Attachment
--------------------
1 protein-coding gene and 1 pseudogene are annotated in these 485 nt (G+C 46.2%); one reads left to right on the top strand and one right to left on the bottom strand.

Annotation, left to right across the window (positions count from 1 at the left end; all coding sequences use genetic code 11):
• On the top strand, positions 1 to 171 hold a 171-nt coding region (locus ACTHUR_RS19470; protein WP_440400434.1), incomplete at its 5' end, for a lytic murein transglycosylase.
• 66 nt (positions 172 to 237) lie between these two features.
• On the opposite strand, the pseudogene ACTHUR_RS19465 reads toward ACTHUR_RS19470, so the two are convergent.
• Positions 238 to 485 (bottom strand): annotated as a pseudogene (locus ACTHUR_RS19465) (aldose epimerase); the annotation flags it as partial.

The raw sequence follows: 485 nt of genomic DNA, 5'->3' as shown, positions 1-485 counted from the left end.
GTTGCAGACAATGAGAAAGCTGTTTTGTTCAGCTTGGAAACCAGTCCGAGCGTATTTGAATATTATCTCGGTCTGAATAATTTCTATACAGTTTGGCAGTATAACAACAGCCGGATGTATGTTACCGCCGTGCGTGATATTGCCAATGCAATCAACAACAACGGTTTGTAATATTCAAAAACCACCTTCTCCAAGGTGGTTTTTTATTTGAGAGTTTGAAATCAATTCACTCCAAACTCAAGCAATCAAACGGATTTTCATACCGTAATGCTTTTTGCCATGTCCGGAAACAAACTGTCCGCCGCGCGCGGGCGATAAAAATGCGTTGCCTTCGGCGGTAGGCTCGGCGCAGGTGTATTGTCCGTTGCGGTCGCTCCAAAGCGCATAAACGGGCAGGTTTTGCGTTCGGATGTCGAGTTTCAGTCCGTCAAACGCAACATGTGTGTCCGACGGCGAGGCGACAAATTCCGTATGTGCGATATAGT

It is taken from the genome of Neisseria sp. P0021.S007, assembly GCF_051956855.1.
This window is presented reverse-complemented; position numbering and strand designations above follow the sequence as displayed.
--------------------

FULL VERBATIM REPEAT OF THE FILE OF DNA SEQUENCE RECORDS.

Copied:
1 protein-coding gene and 1 pseudogene are annotated in these 485 nt (G+C 46.2%); one reads left to right on the top strand and one right to left on the bottom strand.

Annotation, left to right across the window (positions count from 1 at the left end; all coding sequences use genetic code 11):
• On the top strand, positions 1 to 171 hold a 171-nt coding region (locus ACTHUR_RS19470; protein WP_440400434.1), incomplete at its 5' end, for a lytic murein transglycosylase.
• 66 nt (positions 172 to 237) lie between these two features.
• On the opposite strand, the pseudogene ACTHUR_RS19465 reads toward ACTHUR_RS19470, so the two are convergent.
• Positions 238 to 485 (bottom strand): annotated as a pseudogene (locus ACTHUR_RS19465) (aldose epimerase); the annotation flags it as partial.

The raw sequence follows: 485 nt of genomic DNA, 5'->3' as shown, positions 1-485 counted from the left end.
GTTGCAGACAATGAGAAAGCTGTTTTGTTCAGCTTGGAAACCAGTCCGAGCGTATTTGAATATTATCTCGGTCTGAATAATTTCTATACAGTTTGGCAGTATAACAACAGCCGGATGTATGTTACCGCCGTGCGTGATATTGCCAATGCAATCAACAACAACGGTTTGTAATATTCAAAAACCACCTTCTCCAAGGTGGTTTTTTATTTGAGAGTTTGAAATCAATTCACTCCAAACTCAAGCAATCAAACGGATTTTCATACCGTAATGCTTTTTGCCATGTCCGGAAACAAACTGTCCGCCGCGCGCGGGCGATAAAAATGCGTTGCCTTCGGCGGTAGGCTCGGCGCAGGTGTATTGTCCGTTGCGGTCGCTCCAAAGCGCATAAACGGGCAGGTTTTGCGTTCGGATGTCGAGTTTCAGTCCGTCAAACGCAACATGTGTGTCCGACGGCGAGGCGACAAATTCCGTATGTGCGATATAGT

It is taken from the genome of Neisseria sp. P0021.S007, assembly GCF_051956855.1.
This window is presented reverse-complemented; position numbering and strand designations above follow the sequence as displayed.